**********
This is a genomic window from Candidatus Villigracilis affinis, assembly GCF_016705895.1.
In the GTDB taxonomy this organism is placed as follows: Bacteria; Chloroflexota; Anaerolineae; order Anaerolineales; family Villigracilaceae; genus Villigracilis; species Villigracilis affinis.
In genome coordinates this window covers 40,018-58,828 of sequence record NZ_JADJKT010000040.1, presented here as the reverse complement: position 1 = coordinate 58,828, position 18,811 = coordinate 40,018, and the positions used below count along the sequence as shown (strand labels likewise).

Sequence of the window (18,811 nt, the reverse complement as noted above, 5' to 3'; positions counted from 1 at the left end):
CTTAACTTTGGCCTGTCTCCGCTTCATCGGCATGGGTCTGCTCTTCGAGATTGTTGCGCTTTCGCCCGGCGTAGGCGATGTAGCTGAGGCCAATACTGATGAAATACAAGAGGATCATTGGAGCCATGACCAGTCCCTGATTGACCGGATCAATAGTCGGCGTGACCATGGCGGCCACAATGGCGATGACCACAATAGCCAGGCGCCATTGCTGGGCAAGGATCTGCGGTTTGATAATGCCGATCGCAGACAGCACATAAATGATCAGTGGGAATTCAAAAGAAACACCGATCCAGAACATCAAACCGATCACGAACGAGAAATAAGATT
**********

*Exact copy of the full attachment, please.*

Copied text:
This is a genomic window from Candidatus Villigracilis affinis, assembly GCF_016705895.1.
In the GTDB taxonomy this organism is placed as follows: Bacteria; Chloroflexota; Anaerolineae; order Anaerolineales; family Villigracilaceae; genus Villigracilis; species Villigracilis affinis.
In genome coordinates this window covers 40,018-58,828 of sequence record NZ_JADJKT010000040.1, presented here as the reverse complement: position 1 = coordinate 58,828, position 18,811 = coordinate 40,018, and the positions used below count along the sequence as shown (strand labels likewise).

Sequence of the window (18,811 nt, the reverse complement as noted above, 5' to 3'; positions counted from 1 at the left end):
CTTAACTTTGGCCTGTCTCCGCTTCATCGGCATGGGTCTGCTCTTCGAGATTGTTGCGCTTTCGCCCGGCGTAGGCGATGTAGCTGAGGCCAATACTGATGAAATACAAGAGGATCATTGGAGCCATGACCAGTCCCTGATTGACCGGATCAATAGTCGGCGTGACCATGGCGGCCACAATGGCGATGACCACAATAGCCAGGCGCCATTGCTGGGCAAGGATCTGCGGTTTGATAATGCCGATCGCAGACAGCACATAAATGATCAGTGGGAATTCAAAAGAAACACCGATCCAGAACATCAAACCGATCACGAACGAGAAATAAGATT